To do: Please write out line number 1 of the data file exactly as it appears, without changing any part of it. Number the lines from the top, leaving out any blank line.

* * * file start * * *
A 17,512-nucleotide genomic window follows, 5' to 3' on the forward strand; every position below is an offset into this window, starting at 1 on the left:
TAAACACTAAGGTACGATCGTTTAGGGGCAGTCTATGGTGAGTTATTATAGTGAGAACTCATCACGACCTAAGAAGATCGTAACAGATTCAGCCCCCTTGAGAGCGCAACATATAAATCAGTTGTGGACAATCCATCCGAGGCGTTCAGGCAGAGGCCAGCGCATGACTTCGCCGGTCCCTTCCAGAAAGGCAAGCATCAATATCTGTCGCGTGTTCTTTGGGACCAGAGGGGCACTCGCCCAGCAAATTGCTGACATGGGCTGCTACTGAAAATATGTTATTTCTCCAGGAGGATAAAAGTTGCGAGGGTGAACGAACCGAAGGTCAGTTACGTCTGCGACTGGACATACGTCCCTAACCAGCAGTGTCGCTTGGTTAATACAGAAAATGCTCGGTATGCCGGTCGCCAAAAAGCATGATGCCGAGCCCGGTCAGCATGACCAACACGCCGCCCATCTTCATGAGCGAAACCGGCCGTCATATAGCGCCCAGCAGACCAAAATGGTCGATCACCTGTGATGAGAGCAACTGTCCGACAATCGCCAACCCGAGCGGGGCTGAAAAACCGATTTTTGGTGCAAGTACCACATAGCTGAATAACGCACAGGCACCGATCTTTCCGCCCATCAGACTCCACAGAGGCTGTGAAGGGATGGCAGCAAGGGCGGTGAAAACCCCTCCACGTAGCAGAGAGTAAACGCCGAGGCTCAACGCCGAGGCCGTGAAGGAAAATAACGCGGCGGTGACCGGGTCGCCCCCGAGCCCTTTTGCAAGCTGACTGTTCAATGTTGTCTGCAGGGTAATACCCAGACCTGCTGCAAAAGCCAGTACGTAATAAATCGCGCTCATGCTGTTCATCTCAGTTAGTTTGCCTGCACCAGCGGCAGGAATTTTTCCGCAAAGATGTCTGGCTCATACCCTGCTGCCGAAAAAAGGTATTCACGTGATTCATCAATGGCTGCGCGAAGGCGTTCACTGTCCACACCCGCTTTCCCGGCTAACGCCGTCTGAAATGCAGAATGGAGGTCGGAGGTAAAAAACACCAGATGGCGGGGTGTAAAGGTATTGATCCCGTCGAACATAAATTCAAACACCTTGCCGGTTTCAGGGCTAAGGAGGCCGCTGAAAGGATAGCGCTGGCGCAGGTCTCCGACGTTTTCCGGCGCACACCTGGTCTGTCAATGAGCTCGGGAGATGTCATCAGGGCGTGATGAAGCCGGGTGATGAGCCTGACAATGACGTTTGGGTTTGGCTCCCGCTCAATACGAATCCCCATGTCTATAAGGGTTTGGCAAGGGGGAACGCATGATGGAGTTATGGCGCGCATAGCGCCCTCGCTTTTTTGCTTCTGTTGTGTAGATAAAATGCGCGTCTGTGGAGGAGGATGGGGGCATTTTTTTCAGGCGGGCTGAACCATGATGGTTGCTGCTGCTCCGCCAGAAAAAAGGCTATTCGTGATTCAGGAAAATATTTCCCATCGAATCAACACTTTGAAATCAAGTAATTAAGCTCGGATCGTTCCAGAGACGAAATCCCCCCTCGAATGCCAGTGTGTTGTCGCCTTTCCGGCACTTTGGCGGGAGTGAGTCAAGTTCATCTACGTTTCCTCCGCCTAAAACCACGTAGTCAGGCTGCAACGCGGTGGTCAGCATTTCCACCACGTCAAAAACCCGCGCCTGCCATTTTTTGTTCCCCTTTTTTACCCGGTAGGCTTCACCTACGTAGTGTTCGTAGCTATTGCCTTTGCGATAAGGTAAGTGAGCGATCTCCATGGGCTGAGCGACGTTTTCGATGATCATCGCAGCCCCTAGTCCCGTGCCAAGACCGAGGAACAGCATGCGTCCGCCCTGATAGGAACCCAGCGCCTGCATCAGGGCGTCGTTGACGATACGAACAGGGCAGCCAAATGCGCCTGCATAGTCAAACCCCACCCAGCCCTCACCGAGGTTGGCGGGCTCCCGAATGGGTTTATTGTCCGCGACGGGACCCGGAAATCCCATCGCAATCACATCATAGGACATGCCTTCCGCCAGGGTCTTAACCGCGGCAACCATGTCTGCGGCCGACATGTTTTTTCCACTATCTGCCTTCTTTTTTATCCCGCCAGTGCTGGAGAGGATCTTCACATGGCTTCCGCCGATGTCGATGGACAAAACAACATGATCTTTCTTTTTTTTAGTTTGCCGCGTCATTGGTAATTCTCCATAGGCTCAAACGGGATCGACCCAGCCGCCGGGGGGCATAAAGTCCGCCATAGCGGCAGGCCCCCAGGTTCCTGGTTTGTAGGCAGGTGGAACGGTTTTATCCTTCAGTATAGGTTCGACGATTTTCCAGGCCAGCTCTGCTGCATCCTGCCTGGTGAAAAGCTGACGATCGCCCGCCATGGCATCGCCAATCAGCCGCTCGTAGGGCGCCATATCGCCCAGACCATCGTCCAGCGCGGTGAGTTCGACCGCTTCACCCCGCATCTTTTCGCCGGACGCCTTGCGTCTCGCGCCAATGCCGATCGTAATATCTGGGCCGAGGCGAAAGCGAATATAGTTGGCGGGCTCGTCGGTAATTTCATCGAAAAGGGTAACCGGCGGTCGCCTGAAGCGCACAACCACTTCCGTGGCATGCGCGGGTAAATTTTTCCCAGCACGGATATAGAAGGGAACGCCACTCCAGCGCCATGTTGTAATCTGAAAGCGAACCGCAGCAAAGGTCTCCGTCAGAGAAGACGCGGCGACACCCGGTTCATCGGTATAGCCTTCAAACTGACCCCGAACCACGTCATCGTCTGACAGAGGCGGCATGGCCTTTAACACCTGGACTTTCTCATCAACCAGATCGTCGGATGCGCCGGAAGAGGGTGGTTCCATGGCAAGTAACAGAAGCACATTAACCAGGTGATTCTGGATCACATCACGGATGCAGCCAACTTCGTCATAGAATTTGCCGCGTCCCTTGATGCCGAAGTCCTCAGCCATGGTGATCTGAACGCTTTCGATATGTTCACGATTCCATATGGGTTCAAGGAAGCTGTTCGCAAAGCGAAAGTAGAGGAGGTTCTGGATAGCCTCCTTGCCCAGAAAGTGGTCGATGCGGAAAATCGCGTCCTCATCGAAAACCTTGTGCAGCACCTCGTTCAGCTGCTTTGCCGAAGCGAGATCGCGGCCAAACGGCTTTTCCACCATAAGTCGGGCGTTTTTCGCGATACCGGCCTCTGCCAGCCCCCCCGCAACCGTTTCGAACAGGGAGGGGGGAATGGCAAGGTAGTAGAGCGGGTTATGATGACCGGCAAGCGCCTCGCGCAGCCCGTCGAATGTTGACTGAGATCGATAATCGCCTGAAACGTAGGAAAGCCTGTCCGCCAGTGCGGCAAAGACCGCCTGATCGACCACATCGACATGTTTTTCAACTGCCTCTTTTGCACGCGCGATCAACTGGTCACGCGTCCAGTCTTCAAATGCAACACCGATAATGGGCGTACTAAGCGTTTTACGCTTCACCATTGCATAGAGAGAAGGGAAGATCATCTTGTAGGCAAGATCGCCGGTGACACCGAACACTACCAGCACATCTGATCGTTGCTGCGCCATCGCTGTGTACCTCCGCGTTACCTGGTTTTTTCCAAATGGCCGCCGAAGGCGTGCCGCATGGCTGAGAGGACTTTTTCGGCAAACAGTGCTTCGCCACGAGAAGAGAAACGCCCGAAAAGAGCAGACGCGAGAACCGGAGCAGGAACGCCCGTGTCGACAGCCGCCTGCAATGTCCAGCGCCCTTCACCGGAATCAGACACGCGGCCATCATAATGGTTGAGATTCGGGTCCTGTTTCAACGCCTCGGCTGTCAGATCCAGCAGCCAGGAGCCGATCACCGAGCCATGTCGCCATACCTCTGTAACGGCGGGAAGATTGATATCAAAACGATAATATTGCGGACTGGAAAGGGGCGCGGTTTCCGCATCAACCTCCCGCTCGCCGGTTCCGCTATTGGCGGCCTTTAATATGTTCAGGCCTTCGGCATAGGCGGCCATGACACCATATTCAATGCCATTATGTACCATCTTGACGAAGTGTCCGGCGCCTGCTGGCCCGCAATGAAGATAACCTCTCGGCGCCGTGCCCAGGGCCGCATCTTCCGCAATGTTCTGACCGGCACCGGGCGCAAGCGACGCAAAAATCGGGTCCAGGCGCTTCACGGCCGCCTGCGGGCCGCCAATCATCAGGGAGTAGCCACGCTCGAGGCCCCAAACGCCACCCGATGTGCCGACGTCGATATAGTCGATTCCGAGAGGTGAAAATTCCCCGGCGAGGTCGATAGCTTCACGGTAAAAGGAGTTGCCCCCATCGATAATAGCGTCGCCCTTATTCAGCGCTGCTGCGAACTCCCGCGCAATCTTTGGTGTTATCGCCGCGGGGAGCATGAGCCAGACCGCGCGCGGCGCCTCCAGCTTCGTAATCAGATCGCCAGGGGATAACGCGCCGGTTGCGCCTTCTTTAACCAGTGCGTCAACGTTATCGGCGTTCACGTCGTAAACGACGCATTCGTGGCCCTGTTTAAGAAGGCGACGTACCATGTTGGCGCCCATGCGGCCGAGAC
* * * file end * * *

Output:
A 17,512-nucleotide genomic window follows, 5' to 3' on the forward strand; every position below is an offset into this window, starting at 1 on the left: